A natural protein in our body plus Vitamin D, one of the easily sourced vitamins on the planet now, have the potential in repairing damage to the myelin sheath in people with multiple sclerosis (MS), according to a new study conducted by the University of Cambridge. The study was published in the Journal of Cell Biology and provides significant evidence for Vitamin D to be used for possible medical treatment of MS in the future.

The MS Society Cambridge Centre for Myelin Repair scientists pointed out that when the Vitamin D receptor protein pairs with an existing protein called the RXR gamma receptor, already known to be involved in the repair of the myelin, the protective sheath surrounding our nerve fibers.

By adding the Vitamin D to brain stem cells where the proteins are present, the researchers discovered the production rate of oligodendrocytes (myelin-making cells) increased by 80%. When the Vitamin D receptor is blocked to stop it from working, the RXR gamma protein by itself cannot stimulate the production of oligodendrocytes.

“This work provides significant evidence that vitamin D is involved in the regeneration of myelin once the disease has started,” Robin Franklin, a professor from the MS Society Cambridge Centre for Myelin Repair and the Wellcome Trust-Medical Research Council Stem Cell Institute, and who led the study, said.

When a person has MS, the body’s own immune system attacks and damages myelin, the sheath covering our nerves, causing interruptions to messages sent around the brain and spinal cord. When this happens, the person experiences pain, problems with balance and mobility, and extreme fatigue. Although the body has a natural ability to repair the myelin, this ability becomes less effective as we age.

Professor Franklin said that this recent discovery of the importance of Vitamin D in collaboration with the protein has far-reaching significance for finding a cure for MS. “For years, scientists have been searching for a way to repair damage to myelin. So far, the majority of research on vitamin D has looked at its role in the cause of the disease.”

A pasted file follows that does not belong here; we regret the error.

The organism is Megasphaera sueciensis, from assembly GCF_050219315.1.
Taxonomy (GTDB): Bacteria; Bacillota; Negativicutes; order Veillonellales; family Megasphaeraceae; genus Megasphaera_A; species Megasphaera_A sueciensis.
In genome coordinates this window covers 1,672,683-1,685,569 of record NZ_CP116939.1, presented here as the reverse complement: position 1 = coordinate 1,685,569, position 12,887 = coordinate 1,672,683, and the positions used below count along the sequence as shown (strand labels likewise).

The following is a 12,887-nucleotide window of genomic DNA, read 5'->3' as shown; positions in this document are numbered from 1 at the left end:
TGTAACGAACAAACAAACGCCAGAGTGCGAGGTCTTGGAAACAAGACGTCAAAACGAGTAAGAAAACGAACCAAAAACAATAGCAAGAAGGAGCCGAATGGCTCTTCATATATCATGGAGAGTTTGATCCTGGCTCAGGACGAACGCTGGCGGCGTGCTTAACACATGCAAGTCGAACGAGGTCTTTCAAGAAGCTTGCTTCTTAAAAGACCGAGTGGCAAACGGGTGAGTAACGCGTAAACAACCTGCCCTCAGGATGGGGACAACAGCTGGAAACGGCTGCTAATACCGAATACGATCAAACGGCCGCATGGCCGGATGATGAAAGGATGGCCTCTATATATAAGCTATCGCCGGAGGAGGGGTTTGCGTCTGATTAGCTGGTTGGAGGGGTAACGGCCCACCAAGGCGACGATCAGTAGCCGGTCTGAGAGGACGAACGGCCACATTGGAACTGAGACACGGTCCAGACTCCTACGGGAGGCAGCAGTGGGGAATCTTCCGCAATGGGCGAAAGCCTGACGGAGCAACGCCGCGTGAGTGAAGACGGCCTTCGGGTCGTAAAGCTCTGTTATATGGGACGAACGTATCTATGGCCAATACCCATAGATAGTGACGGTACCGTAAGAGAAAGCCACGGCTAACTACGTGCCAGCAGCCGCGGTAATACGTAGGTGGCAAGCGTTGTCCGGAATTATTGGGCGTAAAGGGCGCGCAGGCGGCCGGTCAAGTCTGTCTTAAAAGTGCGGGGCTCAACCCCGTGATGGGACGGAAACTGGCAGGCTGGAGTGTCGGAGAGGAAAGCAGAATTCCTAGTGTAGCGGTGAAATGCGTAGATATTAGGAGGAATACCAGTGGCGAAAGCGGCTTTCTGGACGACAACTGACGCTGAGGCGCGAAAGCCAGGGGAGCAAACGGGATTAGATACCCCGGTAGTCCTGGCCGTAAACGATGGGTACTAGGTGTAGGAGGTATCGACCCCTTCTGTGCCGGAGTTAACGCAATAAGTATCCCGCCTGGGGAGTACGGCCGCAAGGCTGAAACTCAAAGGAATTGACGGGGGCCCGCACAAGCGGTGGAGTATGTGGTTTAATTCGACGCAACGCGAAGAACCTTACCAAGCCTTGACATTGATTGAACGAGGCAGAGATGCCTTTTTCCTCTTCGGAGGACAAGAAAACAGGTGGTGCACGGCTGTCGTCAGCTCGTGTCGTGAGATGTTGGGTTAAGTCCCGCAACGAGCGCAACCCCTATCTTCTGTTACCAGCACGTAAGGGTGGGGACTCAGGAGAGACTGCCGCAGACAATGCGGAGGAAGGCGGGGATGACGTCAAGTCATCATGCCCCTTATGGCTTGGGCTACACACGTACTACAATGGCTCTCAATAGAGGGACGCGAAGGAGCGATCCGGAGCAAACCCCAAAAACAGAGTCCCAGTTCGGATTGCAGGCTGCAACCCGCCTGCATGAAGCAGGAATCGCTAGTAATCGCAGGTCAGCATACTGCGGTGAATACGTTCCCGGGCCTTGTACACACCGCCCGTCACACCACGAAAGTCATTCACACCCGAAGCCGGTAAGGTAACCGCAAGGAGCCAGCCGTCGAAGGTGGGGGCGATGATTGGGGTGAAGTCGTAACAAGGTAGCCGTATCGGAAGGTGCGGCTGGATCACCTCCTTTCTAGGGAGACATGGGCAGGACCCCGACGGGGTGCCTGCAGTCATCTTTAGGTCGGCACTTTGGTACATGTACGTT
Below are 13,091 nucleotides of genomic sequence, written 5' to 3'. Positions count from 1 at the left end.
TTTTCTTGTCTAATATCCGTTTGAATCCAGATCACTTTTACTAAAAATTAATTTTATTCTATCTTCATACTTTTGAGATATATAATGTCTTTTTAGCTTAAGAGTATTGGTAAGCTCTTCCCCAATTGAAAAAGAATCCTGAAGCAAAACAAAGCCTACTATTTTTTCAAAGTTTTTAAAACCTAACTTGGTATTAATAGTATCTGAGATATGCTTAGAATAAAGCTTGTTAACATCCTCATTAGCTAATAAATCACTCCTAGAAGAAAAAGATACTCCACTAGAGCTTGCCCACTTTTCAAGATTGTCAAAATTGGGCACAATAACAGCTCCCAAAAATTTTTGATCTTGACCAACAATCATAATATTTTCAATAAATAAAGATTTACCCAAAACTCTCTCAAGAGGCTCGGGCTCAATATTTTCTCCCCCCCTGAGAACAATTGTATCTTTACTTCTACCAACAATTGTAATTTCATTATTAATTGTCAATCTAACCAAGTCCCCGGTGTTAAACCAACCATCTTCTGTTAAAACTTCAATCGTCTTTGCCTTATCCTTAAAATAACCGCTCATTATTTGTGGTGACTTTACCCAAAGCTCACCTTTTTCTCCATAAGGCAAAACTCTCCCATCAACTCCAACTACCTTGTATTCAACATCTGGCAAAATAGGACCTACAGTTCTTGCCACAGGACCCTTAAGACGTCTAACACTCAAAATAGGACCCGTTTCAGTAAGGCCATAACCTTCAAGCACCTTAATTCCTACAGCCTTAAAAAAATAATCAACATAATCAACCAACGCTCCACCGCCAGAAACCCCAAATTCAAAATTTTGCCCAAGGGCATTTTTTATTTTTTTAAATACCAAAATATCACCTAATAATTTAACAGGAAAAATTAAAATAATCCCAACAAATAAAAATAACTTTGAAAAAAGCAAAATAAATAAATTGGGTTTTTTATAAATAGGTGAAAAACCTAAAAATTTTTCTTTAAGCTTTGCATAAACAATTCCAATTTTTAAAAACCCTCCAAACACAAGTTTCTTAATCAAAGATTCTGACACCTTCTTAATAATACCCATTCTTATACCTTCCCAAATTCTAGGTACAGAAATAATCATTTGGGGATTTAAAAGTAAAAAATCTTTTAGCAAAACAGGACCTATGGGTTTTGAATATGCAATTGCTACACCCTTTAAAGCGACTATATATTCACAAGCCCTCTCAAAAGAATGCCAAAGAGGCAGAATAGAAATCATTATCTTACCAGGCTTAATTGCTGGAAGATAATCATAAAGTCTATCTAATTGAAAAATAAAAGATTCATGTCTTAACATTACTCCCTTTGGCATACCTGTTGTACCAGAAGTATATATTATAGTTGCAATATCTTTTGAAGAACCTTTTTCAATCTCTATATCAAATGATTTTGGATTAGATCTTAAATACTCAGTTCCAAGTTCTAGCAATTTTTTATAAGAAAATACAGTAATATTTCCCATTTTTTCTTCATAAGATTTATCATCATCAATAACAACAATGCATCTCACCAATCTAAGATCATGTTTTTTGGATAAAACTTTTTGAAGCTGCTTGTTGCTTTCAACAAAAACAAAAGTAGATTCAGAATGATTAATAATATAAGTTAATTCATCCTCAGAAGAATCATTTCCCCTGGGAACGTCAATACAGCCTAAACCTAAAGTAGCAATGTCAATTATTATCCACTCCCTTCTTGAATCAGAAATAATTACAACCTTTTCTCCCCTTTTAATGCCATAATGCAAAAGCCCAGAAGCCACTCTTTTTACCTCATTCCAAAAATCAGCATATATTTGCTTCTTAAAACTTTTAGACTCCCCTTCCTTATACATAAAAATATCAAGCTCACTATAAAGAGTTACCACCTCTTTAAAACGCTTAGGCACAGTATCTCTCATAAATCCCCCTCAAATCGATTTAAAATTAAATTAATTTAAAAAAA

Franklin said their current work provides vital evidence that Vitamin D is also involved in the regeneration of myelin once MS has started. “In the future we could see a myelin repair drug that works by targeting the Vitamin D receptor,” asserted Professor Franklin.

It is reported that more than 100,000 people in the U.K. have multiple sclerosis, and finding more treatments that can either stop, slow, or reverse the disease is a priority of the MS Society, said Dr. Susan Kohlhaas, Head of Biomedical Research at the U.K. MS Society.

“We’d now like to see more studies to understand whether taking vitamin D supplements could, in time, be an effective and safe treatment for people with MS,” Dr. Susan added. She added that for now, research for an MS cure is still in its infancy stage. More studies are needed before they could arrive at a  conclusion and plan new treatments. At this point, she encouraged people not to be deficient in Vitamin D.

The scientists are going to research further on the underlying structure of this Vitamin D receptor before they could safely apply their discovery in future trials on people with MS. Vitamin D also is the vitamin which is easily sourced from the environment, particularly from early morning sunlight. It can also be sourced from supplements from your nearby drugstore.

So what do you think of this finding on Vitamin D and its treatment of nerve damage among MS sufferers? Share your opinions in the comments below.